We all love our dogs - often more than our partners/parents/children. But when you truly love something, you prioritise what is right for them over what is right for yourself.
This brings us nicely to a woman in the US who had her dog put down so they could be buried together.
Brown and white Shih Tzu mix Emma (not the dog pictured, but similar looking) was brought to Chesterfield Animal Shelter in Richmond, Virginia, in early March following the death of her owner.
The dog - which was described as healthy and well-pampered - spent the next fortnight there, during which period volunteers pleaded with the executor of the deceased woman's estate not to go through with the euthanasia of the pooch. However, their appeals were ignored.
Carrie Jones, manager of Chesterfield County Animal Services, told WWBT NBC: "We did suggest they could sign the dog over on numerous occasions, because it's a dog we could easily find a home for and re-home.
"But ultimately, they came back in on 22 March and redeemed the dog."
From there, Emma was taken to a vet who put her down. She was then sent to a pet cremation centre and her ashes were placed in an urn and returned to the representative of the estate to bury alongside the owner.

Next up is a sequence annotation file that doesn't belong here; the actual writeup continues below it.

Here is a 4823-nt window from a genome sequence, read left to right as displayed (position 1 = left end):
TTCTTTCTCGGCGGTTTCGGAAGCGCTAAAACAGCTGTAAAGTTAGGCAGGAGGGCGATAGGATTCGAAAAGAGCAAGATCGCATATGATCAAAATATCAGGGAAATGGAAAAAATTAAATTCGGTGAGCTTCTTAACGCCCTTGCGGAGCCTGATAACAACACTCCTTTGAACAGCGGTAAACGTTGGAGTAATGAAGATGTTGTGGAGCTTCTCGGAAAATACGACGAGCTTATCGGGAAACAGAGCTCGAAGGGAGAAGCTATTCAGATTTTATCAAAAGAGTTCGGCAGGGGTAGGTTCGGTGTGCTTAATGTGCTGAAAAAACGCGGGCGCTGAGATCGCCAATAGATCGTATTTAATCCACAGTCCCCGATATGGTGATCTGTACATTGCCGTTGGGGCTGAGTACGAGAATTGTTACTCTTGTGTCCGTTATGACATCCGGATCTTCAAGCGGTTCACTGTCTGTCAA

As news of the animal's untimely demise broke, there was an angry backlash from dog lovers on Twitter.
One person said: "WTF!!! people don't care for animals in life or death!!! This is heartless, inhumane, and pitiful!!! And the people who killed said dog are even more trash!!"
Another added: "When the dog passes away naturally, feel free to have the dog join her but that's so messed up. I have cats but, I'd just want them to go to another family member that will take care of them."
It is not illegal to put down healthy pets in Virginia, however, many vets are ethically opposed to it.
Dr. Kenny Lucas, a vet at Shady Grove Animal Clinic, said he would not have put down Emma.
According to NBC 12, he said: "Whenever we're faced with a euthanasia situation, it's a very emotional situation - and beyond everything we talk about - that we need to do ethically, and we've taken an oath to do.
"Also it's something we take home too. It weighs on us as professionals."
Featured Image Credit: PA